Is there such a thing as a "throwaway" motor? Let's examine...
When motor failure strikes, decisions must be made. Should the motor be repaired or replaced? Can the downtime be avoided by selecting a better motor?
The concept of a "throwaway" motor has come up now and again as has the question of whether it is advisable or "worth the added cost" to add bearing protection in the form of a shaft grounding ring to smaller motors.
The "throwaway" motor concept came from the thought that if the motor was not worth repairing, it should just be replaced when it fails.
In some industries, the range of what is considered a "throwaway" motor is anything under 50 HP or even 100 HP! But what are the total costs connected to a failed motor? What is the price of the new motor compared to the cost to repair? One rule of thumb I have heard is that if the repair costs are more than 60% of the new motor, then it should be replaced.
In the analysis below we look at a small 1 HP motor and its associated replacement costs. Of course as motors become larger, all costs get higher by orders of magnitude. Where a 1 HP motor can cost the facility $4,000 or more, imagine the costs for a 10 HP motor or even a 100 HP. If the motor is critical to a system, reliability becomes even more important.
These are the costs connected to a failed motor:
- Hourly rate of the person/s who must decouple the motor and remove it
- Any special rigging equipment to lift/transport the motor
- The hourly rate of management spending time on the problem
- The hourly rate of any administrative time needed to find a replacement to purchase
- Inventory costs if spare motors are stored on or off site
- Transit costs for the replacement motor when ordered or repaired
- Receiving costs when motor arrives and is stored
- Administrative time to inventory and update records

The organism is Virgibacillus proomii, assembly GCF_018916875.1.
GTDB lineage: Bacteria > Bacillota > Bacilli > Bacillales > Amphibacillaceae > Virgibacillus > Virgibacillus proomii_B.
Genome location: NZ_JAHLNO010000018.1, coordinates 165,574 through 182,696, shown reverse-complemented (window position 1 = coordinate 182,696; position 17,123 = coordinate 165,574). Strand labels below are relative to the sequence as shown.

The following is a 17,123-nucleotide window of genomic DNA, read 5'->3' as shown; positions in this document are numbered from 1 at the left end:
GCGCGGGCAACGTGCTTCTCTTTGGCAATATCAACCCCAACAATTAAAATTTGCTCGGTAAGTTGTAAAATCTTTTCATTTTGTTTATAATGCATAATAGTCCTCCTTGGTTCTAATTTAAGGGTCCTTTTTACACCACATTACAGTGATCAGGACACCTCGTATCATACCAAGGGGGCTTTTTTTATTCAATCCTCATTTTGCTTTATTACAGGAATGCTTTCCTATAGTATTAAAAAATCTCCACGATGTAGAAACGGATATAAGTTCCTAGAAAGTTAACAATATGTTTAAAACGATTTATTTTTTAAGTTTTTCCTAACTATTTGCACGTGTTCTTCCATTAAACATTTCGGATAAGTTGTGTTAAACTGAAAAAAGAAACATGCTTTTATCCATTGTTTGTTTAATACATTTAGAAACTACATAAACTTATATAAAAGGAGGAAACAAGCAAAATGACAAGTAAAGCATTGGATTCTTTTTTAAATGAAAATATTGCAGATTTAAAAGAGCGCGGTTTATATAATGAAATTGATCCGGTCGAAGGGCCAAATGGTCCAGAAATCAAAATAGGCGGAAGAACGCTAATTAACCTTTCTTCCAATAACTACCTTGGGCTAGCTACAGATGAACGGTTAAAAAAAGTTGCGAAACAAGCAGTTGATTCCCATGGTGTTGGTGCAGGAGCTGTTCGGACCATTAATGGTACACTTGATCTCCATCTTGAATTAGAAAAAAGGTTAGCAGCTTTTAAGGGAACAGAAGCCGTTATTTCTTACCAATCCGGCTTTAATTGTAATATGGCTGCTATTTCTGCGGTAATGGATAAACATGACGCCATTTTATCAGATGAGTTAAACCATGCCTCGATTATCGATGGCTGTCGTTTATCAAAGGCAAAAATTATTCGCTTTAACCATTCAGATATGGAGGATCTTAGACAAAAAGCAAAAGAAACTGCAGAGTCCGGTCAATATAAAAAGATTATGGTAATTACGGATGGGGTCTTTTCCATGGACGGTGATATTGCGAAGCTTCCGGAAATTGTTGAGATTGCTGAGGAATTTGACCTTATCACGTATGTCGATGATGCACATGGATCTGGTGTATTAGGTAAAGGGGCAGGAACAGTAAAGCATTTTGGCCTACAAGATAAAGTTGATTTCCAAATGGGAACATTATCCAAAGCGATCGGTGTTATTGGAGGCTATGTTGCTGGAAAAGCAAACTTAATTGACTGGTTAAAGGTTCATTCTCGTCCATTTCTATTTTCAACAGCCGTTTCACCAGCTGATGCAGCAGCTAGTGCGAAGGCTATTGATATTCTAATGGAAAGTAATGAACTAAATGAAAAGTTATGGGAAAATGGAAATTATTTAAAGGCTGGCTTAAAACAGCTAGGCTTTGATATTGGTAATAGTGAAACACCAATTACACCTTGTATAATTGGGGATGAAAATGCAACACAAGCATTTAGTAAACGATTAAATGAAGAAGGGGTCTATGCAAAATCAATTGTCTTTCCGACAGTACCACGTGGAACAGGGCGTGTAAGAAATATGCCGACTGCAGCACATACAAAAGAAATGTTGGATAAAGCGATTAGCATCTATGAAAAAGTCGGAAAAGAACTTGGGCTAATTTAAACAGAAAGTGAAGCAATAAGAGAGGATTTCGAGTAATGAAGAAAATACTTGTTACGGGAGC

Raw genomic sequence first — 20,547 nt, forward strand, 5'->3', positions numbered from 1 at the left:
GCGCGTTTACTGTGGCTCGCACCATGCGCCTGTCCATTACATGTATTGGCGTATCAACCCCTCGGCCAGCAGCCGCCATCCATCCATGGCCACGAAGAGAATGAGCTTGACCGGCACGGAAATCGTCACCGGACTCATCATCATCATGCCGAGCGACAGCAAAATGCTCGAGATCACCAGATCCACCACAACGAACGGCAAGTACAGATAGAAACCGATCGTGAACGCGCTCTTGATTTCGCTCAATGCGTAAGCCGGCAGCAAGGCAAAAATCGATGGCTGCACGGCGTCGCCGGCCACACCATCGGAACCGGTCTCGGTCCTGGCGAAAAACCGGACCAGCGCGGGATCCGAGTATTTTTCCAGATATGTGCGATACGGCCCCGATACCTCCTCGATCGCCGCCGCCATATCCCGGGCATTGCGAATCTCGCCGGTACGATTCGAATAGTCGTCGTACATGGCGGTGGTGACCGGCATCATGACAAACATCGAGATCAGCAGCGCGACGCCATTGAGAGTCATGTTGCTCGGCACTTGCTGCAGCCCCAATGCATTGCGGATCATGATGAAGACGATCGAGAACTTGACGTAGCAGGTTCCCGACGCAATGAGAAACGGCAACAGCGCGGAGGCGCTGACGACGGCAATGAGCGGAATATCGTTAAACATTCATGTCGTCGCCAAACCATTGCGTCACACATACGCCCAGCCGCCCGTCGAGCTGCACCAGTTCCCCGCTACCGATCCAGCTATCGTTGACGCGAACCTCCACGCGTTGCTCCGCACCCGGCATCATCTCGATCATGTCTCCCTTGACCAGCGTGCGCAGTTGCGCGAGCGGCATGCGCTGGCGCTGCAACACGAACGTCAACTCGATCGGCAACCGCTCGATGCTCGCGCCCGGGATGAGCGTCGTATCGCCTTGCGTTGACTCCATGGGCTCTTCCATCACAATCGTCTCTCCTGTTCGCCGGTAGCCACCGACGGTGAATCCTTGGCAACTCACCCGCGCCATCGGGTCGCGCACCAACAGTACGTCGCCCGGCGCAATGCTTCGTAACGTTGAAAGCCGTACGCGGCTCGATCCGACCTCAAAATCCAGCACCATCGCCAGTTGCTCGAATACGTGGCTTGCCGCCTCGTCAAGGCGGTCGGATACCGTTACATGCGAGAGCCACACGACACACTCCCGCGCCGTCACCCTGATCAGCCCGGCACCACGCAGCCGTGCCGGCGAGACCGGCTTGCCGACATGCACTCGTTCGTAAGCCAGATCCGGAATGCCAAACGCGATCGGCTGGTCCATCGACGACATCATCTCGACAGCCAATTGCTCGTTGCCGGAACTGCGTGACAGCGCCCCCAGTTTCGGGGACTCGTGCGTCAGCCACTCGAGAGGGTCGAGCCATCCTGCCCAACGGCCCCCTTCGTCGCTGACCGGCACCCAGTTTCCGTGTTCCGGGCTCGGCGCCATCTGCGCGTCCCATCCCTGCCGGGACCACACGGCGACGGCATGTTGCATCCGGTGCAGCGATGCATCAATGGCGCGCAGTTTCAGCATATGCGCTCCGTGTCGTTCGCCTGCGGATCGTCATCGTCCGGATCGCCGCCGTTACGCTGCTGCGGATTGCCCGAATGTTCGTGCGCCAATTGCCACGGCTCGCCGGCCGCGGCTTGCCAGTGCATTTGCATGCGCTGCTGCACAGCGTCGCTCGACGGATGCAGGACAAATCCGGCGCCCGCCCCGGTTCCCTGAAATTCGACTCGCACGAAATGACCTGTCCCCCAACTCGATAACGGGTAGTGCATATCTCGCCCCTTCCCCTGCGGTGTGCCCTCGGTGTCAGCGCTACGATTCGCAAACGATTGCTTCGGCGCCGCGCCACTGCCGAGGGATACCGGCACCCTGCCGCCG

- Hourly cost of person/s re-installing the motor
- Any lifting or rigging equipment needed to transport/replace the motor
- Alignment and testing of new motor
- Vibration analysis if needed
- Disposal cost of the old motor
- PRODUCTION DOWNTIME!
A failed motor gets very expensive, and it quickly becomes clear that reducing the frequency of failure is well worth the effort.
Is it worth the effort to improve the service life by removing causes of failure?
- The motor must be replaced in any case, so why not with a "better" motor?
- If the motor must be repaired, asking if there is something which can improve its service life makes sense.
- If a new motor is selected, then finding one which lasts longer provides the best return on investment.
- Knowing the cause of failure lets you apply best practices.
- If the bearings failed from fluting damage, installing a shaft grounding ring is the answer.
When the motor is run by a variable frequency drive (VFD), which is more and more likely in today's systems, the motors are vulnerable to bearing pitting and fluting damage. The good news is that this bearing damage is an avoidable cause of bearing failure, and by the simple addition of shaft grounding rings to motors up to 100 HP (the "throwaway" motors), the problem is easily avoided. Next we will compare the failure costs associated with motors.